The Beacon Second Reader eBook

This eBook from the Gutenberg Project consists of approximately 60 pages of information about The Beacon Second Reader.

“If you will make their coats, I will make them some shoes,” said the shoemaker.  “Their little feet were bare.”

When the clothes and shoes were ready, they were put upon the bench.

[Illustration]

The shoemaker and his wife again hid behind the curtain.

Just as before, when the clock struck twelve, in jumped the tiny elves.

They went skipping and dancing, skipping and dancing, to their work.

They saw the little coats, the tiny stockings, and the neat little shoes.

They clapped their hands for joy.

Then, slipping on their clothes, they skipped, hand in hand, out of the window.

The shoemaker and his wife never saw the little elves again, but after that night, good luck seemed always to be with them.

English Folk Tale

    THE SHIP

    laden move

    I saw a ship a-sailing,
      A-sailing on the sea;
    And, oh, it was all laden
      With pretty things for thee!

    There were comfits in the cabin,
      And apples in the hold;
    The sails were made of silk,
      And the masts were made of gold.

    The four and twenty sailors
      That stood between the decks
    Were four and twenty white mice,
      With chains about their necks.

    The captain was a duck,
      With a jacket on his back;
    And when the ship began to move,
      The captain said, “Quack! quack!”

    Old English Rhyme

[Illustration]

THE WOLF AND THE SEVEN YOUNG KIDS—­I

quietly rough piece scissors learned thought chalk youngest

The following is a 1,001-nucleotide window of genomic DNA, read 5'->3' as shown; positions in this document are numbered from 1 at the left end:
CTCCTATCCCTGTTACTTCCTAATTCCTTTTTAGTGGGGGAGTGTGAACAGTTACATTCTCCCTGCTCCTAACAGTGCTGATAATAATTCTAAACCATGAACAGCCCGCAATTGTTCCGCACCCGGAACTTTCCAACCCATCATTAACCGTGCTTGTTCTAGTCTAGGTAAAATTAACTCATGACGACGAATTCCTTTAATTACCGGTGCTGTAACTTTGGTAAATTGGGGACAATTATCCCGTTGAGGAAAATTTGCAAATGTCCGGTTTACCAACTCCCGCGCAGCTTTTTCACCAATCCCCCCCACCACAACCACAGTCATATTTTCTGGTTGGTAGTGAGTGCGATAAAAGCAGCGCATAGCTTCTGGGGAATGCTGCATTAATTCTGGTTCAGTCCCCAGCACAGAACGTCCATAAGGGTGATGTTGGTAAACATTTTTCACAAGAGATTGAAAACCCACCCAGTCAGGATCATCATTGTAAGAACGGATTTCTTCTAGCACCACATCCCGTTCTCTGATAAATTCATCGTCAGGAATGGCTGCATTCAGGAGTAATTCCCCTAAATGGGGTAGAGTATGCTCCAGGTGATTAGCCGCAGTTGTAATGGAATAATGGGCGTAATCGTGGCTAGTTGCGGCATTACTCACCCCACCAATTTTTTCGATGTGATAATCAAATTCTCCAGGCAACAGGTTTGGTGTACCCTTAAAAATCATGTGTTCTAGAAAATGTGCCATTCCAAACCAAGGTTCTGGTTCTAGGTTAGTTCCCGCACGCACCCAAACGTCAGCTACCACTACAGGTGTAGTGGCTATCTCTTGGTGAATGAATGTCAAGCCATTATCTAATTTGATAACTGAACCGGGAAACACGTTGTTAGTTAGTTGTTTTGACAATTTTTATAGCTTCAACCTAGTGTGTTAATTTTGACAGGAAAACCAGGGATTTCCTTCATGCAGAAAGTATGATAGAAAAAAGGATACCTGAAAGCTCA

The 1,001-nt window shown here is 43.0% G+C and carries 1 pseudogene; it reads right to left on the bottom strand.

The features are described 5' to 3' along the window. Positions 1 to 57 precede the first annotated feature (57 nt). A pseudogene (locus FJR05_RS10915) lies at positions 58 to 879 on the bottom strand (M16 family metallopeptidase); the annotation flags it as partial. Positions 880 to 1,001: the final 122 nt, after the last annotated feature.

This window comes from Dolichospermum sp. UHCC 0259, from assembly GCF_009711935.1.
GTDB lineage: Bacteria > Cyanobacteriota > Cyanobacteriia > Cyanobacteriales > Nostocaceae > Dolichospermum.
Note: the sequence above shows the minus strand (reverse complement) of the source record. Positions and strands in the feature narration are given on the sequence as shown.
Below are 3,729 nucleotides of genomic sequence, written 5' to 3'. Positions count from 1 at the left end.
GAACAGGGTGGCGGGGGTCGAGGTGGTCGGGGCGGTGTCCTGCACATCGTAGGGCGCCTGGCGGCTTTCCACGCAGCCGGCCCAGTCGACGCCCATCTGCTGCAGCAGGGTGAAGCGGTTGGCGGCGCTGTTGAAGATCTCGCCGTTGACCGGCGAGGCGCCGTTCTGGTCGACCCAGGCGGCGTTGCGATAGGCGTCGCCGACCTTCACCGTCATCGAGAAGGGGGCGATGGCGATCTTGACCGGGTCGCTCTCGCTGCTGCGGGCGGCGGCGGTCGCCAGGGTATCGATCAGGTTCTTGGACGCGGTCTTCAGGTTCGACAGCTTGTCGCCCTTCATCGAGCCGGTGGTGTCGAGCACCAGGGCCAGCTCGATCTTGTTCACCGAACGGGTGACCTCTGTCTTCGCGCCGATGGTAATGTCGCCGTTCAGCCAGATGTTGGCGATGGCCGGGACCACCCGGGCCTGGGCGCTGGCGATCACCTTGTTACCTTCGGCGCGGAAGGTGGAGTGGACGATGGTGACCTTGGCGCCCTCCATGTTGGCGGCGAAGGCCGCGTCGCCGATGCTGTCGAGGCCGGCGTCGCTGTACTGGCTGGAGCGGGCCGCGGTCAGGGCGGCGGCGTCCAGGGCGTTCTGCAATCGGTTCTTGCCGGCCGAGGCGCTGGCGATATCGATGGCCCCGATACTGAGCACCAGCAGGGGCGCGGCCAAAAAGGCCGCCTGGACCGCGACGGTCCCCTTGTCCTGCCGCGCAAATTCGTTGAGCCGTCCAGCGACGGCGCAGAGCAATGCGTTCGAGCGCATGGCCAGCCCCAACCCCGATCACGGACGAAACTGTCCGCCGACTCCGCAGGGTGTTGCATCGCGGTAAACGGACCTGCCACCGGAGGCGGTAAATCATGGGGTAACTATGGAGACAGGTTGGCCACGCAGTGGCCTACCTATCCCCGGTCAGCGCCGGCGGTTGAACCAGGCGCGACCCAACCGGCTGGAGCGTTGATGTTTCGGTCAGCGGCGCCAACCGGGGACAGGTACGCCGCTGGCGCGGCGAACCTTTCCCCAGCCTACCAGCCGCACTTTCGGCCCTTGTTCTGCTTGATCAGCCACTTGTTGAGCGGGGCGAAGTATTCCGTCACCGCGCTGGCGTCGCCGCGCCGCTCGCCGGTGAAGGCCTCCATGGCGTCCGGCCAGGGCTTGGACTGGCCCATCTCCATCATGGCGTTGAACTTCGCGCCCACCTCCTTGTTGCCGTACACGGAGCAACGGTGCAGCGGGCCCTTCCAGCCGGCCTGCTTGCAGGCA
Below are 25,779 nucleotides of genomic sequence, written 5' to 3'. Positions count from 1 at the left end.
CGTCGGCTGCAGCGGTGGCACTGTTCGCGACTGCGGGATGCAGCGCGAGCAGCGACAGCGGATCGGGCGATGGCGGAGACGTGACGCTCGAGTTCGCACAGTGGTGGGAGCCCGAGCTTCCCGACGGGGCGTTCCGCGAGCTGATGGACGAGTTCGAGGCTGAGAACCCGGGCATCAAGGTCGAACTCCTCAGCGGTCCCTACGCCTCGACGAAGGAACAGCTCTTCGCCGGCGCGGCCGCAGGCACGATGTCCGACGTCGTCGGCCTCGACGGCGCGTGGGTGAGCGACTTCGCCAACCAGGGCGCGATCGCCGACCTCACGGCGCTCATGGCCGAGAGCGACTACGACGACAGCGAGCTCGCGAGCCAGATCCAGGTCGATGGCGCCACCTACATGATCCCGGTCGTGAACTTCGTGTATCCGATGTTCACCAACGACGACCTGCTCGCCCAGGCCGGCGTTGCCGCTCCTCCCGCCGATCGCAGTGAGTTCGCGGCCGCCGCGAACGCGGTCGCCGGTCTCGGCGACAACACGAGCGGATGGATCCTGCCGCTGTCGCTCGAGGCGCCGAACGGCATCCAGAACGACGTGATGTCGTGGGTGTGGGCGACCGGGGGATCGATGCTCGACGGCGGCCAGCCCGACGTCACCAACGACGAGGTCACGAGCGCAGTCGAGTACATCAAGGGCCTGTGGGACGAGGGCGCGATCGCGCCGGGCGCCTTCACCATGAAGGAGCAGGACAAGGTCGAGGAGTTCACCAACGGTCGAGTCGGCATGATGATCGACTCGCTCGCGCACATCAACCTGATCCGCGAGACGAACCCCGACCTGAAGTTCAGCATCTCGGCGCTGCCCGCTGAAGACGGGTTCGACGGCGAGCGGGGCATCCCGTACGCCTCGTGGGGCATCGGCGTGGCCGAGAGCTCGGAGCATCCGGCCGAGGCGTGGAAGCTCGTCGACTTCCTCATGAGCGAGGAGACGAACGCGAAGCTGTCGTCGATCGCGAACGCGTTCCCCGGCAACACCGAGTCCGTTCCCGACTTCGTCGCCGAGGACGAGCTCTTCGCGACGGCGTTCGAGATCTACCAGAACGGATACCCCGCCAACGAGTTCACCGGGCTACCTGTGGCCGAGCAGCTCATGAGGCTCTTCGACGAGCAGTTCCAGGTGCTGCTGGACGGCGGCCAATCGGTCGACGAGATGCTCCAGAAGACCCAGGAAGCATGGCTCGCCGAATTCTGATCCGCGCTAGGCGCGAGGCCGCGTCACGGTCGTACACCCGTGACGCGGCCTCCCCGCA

There was once an old goat who had seven little kids.

She loved them all as much as any mother ever loved her children.

One day the old goat wished to go into the woods to get food for her kids.

Before she started she called them all to her and said: 

“Dear children, I am going into the woods.

Now do not open the door while I am away.

If the old wolf should get into our hut, he would eat you all up, and not a hair would be left.

You can easily tell him by his rough voice and his black feet.”

“Dear mother,” cried all the young kids, “we will be very careful not to let the old wolf in.

You need not think of us at all, for we shall be quite safe.”

So the old goat went on her way into the dark woods.

She had not been gone long when there came a loud rap at the door, and a voice cried: 

“Open the door, my dear children.  I have something here for each of you.”

But the young kids knew by the rough voice that this was the old wolf.

So one of them said, “We shall not open the door.  Our mother’s voice is soft and gentle.  Your voice is rough.  You are a wolf.”

Copyrights
Project Gutenberg
The Beacon Second Reader from Project Gutenberg. Public domain.
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